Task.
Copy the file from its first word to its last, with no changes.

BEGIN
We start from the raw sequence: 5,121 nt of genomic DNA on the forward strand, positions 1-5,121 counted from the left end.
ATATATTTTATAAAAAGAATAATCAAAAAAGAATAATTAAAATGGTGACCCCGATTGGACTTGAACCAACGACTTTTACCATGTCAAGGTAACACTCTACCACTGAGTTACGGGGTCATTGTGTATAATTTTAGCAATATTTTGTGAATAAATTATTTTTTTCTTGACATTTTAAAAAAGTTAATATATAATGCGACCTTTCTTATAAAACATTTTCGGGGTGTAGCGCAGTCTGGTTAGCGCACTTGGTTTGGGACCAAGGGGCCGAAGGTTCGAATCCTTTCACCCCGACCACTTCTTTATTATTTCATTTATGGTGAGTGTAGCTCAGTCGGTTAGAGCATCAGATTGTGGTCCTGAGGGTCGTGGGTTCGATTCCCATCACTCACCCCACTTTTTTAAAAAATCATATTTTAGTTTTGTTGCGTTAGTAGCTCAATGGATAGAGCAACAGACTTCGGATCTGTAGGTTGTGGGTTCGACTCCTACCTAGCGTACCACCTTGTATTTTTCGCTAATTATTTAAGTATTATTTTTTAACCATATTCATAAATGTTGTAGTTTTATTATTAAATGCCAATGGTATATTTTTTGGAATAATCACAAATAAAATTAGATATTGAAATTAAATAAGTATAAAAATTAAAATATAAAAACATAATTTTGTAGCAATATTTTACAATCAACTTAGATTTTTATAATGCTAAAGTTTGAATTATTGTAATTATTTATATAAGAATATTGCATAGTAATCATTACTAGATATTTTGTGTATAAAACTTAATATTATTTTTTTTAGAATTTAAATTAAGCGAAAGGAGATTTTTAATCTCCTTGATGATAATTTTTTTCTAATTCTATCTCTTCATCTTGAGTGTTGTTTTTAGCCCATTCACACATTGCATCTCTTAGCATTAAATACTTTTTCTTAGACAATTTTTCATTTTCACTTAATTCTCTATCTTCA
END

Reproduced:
We start from the raw sequence: 5,121 nt of genomic DNA on the forward strand, positions 1-5,121 counted from the left end.
ATATATTTTATAAAAAGAATAATCAAAAAAGAATAATTAAAATGGTGACCCCGATTGGACTTGAACCAACGACTTTTACCATGTCAAGGTAACACTCTACCACTGAGTTACGGGGTCATTGTGTATAATTTTAGCAATATTTTGTGAATAAATTATTTTTTTCTTGACATTTTAAAAAAGTTAATATATAATGCGACCTTTCTTATAAAACATTTTCGGGGTGTAGCGCAGTCTGGTTAGCGCACTTGGTTTGGGACCAAGGGGCCGAAGGTTCGAATCCTTTCACCCCGACCACTTCTTTATTATTTCATTTATGGTGAGTGTAGCTCAGTCGGTTAGAGCATCAGATTGTGGTCCTGAGGGTCGTGGGTTCGATTCCCATCACTCACCCCACTTTTTTAAAAAATCATATTTTAGTTTTGTTGCGTTAGTAGCTCAATGGATAGAGCAACAGACTTCGGATCTGTAGGTTGTGGGTTCGACTCCTACCTAGCGTACCACCTTGTATTTTTCGCTAATTATTTAAGTATTATTTTTTAACCATATTCATAAATGTTGTAGTTTTATTATTAAATGCCAATGGTATATTTTTTGGAATAATCACAAATAAAATTAGATATTGAAATTAAATAAGTATAAAAATTAAAATATAAAAACATAATTTTGTAGCAATATTTTACAATCAACTTAGATTTTTATAATGCTAAAGTTTGAATTATTGTAATTATTTATATAAGAATATTGCATAGTAATCATTACTAGATATTTTGTGTATAAAACTTAATATTATTTTTTTTAGAATTTAAATTAAGCGAAAGGAGATTTTTAATCTCCTTGATGATAATTTTTTTCTAATTCTATCTCTTCATCTTGAGTGTTGTTTTTAGCCCATTCACACATTGCATCTCTTAGCATTAAATACTTTTTCTTAGACAATTTTTCATTTTCACTTAATTCTCTATCTTCA